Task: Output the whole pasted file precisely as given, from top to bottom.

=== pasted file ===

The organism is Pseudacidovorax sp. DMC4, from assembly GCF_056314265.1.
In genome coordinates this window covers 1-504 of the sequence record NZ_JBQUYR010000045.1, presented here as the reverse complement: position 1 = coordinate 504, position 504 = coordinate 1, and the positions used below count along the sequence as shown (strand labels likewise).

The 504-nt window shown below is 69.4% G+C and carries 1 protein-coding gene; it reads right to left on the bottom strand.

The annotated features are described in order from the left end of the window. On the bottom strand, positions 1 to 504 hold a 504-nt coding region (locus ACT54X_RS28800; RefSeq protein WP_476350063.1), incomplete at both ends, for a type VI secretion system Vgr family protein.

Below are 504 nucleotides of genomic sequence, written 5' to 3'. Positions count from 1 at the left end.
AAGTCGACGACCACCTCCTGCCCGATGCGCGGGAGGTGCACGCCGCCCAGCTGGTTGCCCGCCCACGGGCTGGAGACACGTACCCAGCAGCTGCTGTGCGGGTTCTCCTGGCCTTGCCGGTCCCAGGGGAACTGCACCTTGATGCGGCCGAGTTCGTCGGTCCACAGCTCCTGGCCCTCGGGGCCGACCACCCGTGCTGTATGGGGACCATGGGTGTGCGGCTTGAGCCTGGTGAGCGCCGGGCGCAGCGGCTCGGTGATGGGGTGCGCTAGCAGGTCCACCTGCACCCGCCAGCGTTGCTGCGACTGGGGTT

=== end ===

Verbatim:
The organism is Pseudacidovorax sp. DMC4, from assembly GCF_056314265.1.
In genome coordinates this window covers 1-504 of the sequence record NZ_JBQUYR010000045.1, presented here as the reverse complement: position 1 = coordinate 504, position 504 = coordinate 1, and the positions used below count along the sequence as shown (strand labels likewise).

The 504-nt window shown below is 69.4% G+C and carries 1 protein-coding gene; it reads right to left on the bottom strand.

The annotated features are described in order from the left end of the window. On the bottom strand, positions 1 to 504 hold a 504-nt coding region (locus ACT54X_RS28800; RefSeq protein WP_476350063.1), incomplete at both ends, for a type VI secretion system Vgr family protein.

Below are 504 nucleotides of genomic sequence, written 5' to 3'. Positions count from 1 at the left end.
AAGTCGACGACCACCTCCTGCCCGATGCGCGGGAGGTGCACGCCGCCCAGCTGGTTGCCCGCCCACGGGCTGGAGACACGTACCCAGCAGCTGCTGTGCGGGTTCTCCTGGCCTTGCCGGTCCCAGGGGAACTGCACCTTGATGCGGCCGAGTTCGTCGGTCCACAGCTCCTGGCCCTCGGGGCCGACCACCCGTGCTGTATGGGGACCATGGGTGTGCGGCTTGAGCCTGGTGAGCGCCGGGCGCAGCGGCTCGGTGATGGGGTGCGCTAGCAGGTCCACCTGCACCCGCCAGCGTTGCTGCGACTGGGGTT